Now seems an ideal moment to develop that form of dementia where yesterday is a blank, but you can recall vividly the golden times of 30-odd years ago.
These were times when you could fill your petrol tank and have a good night out in the pub and still get change from a fiver; when knives were for eating your peas off, not for stabbing people; when BBC announcers still used received pronunciation (proper English); and bank managers were pillars of the community with real discretionary powers, rather than box-ticking “customer relations executives”.
Brussels was where the sprouts came from, not an endless stream of directives regulating every aspect of daily life. Big Brother was your parents’ son who was older than you and the United Kingdom was actually united.
Spiders inhabited the web, polar bears had no fear for the future of their habitat and Russia and China were just big countries.
Of course, there have been swings and roundabouts. In those days a penny bought you a stick of bubble gum. Now it will probably get you a return flight to Barcelona (before taxes and surcharges).
Looking back, though, is only of value if it teaches us lessons – and surely it can. The companies that seemed to prosper through the grim days of the 1970s’ oil shock and three-day week were invariably small, hungry and innovative or niche businesses.
Searching for a glimmer of light amid the present litany of business woes, I’ve noticed that those who seem to be doing well now are almost always the smaller companies too. Trim, fit and often young, they seem best able to ride the macro-economic tsunami of soaring fuel and food costs.
The escalating cost of living increases create a huge challenge for all of us in retail that are striving to sell to people who (I revert to a colloquialism) are skint, because of the sharp rise in the fundamentals of feeding their families and getting around.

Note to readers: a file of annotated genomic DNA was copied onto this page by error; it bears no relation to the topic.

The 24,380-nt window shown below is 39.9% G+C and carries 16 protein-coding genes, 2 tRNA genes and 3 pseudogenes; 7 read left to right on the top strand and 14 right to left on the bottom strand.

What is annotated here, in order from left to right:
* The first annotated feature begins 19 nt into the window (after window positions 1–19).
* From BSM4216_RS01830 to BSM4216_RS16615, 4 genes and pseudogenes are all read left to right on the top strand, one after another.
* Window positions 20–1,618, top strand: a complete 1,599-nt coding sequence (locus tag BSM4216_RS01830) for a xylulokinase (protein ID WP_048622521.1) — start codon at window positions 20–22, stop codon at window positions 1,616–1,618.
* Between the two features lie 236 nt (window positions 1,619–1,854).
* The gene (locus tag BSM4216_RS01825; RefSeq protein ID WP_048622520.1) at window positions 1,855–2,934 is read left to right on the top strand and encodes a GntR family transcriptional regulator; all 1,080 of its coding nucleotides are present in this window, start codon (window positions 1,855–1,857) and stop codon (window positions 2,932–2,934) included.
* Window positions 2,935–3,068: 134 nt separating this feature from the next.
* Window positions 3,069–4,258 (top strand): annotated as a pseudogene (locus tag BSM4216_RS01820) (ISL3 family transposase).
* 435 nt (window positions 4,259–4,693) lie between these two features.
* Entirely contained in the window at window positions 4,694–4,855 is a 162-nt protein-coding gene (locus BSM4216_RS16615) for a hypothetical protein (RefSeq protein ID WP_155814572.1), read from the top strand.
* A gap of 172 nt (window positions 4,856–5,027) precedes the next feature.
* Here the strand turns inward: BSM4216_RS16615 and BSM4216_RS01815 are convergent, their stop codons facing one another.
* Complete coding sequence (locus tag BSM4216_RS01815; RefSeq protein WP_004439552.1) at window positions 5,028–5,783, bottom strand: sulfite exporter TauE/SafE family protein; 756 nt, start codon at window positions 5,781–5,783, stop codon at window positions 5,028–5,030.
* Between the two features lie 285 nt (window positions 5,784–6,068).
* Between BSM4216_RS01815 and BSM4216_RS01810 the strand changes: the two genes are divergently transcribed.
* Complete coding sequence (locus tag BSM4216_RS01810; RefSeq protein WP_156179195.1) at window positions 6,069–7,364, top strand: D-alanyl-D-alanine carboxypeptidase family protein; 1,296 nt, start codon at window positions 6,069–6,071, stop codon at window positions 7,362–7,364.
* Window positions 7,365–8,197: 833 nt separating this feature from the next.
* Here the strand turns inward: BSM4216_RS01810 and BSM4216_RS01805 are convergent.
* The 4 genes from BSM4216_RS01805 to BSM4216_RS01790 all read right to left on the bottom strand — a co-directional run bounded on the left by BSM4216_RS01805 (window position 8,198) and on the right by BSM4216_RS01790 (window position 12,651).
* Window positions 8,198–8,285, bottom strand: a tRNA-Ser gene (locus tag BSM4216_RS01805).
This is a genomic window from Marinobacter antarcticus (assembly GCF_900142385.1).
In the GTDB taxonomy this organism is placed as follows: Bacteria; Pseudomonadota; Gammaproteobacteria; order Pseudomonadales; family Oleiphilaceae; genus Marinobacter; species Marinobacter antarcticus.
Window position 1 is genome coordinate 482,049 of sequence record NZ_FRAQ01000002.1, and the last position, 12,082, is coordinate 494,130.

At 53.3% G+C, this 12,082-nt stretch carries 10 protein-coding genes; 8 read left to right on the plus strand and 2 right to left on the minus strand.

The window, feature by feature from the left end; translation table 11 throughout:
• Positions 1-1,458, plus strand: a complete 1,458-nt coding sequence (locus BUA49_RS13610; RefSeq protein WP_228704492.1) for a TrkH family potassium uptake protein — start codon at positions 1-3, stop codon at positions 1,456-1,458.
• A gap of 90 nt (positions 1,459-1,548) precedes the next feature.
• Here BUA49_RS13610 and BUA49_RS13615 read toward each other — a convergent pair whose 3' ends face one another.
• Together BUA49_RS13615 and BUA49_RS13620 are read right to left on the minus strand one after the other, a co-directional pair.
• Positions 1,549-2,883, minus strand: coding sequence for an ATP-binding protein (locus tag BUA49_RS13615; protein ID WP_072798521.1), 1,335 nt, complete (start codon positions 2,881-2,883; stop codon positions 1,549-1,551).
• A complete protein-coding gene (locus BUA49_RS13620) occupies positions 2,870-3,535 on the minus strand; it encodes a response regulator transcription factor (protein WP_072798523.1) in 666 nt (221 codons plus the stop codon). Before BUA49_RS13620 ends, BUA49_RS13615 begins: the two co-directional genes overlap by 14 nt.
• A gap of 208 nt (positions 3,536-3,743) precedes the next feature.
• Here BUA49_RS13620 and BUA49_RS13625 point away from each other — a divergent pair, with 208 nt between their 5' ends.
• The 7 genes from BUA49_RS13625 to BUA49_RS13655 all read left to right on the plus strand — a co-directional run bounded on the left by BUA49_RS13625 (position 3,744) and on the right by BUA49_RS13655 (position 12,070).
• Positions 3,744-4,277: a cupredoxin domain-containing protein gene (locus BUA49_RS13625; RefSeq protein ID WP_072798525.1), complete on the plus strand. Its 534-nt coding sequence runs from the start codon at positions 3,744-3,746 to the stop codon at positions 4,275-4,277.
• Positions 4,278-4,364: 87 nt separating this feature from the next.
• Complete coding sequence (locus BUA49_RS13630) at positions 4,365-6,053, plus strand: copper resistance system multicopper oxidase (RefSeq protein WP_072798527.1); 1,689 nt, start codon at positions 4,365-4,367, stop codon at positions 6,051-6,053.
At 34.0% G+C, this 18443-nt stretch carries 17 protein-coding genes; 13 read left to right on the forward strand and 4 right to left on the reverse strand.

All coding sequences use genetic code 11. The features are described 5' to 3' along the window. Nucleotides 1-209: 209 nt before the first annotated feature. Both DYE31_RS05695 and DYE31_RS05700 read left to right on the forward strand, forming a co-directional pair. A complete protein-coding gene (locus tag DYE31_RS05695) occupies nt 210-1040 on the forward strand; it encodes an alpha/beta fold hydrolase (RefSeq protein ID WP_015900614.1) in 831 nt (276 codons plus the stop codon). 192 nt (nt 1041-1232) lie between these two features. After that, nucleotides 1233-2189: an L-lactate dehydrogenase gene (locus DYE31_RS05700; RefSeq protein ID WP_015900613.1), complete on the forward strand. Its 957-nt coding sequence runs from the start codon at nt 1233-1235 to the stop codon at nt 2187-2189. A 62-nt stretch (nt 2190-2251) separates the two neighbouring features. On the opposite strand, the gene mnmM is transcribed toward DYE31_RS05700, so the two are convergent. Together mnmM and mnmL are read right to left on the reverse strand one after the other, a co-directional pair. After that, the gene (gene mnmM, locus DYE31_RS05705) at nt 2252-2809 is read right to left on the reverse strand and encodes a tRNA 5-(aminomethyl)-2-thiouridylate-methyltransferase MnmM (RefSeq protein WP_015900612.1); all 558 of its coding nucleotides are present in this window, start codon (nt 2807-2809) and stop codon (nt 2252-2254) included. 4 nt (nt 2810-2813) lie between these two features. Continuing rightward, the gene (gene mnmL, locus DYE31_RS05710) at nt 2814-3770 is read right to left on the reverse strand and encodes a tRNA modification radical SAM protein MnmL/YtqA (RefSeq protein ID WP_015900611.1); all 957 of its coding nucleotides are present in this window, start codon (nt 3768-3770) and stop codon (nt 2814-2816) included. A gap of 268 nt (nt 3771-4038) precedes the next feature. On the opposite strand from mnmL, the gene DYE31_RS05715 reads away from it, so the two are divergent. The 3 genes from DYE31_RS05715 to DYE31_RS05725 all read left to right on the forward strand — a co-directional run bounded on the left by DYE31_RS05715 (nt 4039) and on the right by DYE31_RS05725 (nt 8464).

Even those who were more prudent than Gordon Brown and put something aside for this rainy day have had their confidence savagely knocked by Northern Rock and Bradford & Bingley.
We have to play the game with the cards Gordon has dealt us and, if we don’t play them well, we may all find ourselves running the sort of small businesses that can cope with the situation best.
Other options include constant reinvention, as Jacqueline Gold wrote in Retail Week (June 27) and in particular adopting a business model more suited to these tougher times – a lean one. There has never been a better moment to sign up for the corporate equivalent of Weightwatchers.
Fortunately, in my experience, most people seem to find an extra gear when the road gets really steep. Let us hope that you, I and our colleagues can keep finding that extra gear and/or can change our speed and direction to suit the prevailing conditions.
Those of us who can may yet be able to look back on the challenges of the late noughties with a nostalgic smile.
Lord Kirkham is chairman of DFS.